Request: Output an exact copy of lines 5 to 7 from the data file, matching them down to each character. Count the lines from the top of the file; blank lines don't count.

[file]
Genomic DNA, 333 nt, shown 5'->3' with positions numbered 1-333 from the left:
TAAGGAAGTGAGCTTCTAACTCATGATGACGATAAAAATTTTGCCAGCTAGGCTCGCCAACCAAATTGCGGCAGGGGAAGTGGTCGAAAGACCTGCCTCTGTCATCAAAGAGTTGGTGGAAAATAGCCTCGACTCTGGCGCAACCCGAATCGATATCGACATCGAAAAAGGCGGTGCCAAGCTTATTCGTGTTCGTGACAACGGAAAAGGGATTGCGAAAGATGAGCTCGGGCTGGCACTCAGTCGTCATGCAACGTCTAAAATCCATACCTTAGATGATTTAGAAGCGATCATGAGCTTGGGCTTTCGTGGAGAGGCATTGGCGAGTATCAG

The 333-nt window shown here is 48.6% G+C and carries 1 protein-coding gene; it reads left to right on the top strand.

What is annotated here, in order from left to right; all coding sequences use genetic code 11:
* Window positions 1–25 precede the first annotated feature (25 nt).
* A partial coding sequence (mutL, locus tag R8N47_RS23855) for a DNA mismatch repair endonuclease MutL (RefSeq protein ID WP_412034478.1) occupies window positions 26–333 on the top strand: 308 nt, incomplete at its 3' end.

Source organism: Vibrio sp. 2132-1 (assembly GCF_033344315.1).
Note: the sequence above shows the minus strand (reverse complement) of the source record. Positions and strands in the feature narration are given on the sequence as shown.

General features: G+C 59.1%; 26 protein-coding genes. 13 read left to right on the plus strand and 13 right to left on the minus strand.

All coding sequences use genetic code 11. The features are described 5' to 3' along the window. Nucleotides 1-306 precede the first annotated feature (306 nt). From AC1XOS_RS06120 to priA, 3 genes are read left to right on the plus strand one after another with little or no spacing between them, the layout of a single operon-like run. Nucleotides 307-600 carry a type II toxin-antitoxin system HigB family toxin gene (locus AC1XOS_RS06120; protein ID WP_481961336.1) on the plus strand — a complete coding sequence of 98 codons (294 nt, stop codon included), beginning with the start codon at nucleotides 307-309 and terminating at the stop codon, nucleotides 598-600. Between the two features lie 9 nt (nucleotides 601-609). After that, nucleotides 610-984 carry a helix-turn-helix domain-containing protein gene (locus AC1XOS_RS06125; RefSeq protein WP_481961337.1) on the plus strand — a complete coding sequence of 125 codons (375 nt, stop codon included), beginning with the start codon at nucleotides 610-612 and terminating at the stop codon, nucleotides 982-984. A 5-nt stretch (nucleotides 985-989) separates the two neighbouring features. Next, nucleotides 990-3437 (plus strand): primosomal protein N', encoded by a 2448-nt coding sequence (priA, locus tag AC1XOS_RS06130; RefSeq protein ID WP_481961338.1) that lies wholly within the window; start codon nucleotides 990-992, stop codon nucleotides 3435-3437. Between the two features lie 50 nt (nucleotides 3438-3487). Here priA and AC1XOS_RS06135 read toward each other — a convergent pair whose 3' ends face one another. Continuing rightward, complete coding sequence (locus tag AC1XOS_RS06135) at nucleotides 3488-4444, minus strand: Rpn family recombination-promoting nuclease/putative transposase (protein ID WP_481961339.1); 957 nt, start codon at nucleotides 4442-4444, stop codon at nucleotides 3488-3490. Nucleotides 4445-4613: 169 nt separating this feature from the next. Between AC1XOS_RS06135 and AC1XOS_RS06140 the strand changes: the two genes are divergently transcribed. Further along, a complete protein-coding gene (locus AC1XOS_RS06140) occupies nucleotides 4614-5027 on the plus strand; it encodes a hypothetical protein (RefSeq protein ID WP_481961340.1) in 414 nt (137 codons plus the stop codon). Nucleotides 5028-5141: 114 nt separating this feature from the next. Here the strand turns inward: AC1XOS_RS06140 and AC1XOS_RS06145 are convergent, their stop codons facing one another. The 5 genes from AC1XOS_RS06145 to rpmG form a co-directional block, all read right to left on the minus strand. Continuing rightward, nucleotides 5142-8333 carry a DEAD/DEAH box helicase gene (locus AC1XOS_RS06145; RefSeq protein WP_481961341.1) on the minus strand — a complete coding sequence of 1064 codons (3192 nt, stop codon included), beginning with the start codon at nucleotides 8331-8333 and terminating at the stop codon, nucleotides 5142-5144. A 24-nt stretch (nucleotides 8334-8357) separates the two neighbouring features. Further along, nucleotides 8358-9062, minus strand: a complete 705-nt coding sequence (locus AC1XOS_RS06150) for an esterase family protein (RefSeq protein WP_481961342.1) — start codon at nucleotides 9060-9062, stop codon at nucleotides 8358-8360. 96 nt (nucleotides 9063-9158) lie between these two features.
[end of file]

* Window positions 1–25 precede the first annotated feature (25 nt).
* A partial coding sequence (mutL, locus tag R8N47_RS23855) for a DNA mismatch repair endonuclease MutL (RefSeq protein ID WP_412034478.1) occupies window positions 26–333 on the top strand: 308 nt, incomplete at its 3' end.

Source organism: Vibrio sp. 2132-1 (assembly GCF_033344315.1).